Maker and Role
Wooden box with rectangular glass window on top surface, black, with eight circular clear holes to see 'drops' below. Properly called a ‘Semaphore Gravity Drop Annunciator', a bell was mounted on a board above the box containing the ‘drops’. The annunciator, which was battery operated, could be activated by any one of four push buttons, each in a different locality. One push on a button would cause one disc or target to drop as well as ring the bell. The drops are restored to the ‘normal’ position by pushing the rod on the right hand side of the box. The annunciator was commonly used as paging indicators in servants quarters, (this one was probably used in a large house),or as fire alarms. Larger devices were used in hotels and rail stations.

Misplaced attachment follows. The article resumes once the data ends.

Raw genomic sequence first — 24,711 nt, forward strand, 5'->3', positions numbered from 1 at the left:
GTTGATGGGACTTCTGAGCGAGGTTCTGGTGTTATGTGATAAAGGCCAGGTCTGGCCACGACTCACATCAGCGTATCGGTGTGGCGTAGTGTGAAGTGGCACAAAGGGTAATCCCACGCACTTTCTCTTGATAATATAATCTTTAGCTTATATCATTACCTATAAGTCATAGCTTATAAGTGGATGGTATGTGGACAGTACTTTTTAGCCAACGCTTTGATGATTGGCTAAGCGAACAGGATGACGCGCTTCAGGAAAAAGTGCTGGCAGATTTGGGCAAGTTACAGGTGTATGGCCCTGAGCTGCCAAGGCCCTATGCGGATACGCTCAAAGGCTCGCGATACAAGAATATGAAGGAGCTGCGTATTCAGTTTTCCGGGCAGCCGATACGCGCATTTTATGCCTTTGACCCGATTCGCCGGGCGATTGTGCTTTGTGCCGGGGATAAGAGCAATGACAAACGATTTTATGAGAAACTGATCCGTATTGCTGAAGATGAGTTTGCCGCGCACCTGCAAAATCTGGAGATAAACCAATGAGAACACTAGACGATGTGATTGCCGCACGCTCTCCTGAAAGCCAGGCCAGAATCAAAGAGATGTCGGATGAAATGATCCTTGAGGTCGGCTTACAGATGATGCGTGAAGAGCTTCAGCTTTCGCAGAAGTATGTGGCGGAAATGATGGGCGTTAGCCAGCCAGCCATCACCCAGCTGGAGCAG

Signature/Marks and Type
Julius Sax, Patentee, London Printed
Julius Sax. Circa 1910. Annunciator, 2011.469. The Museum of Transport and Technology (MOTAT).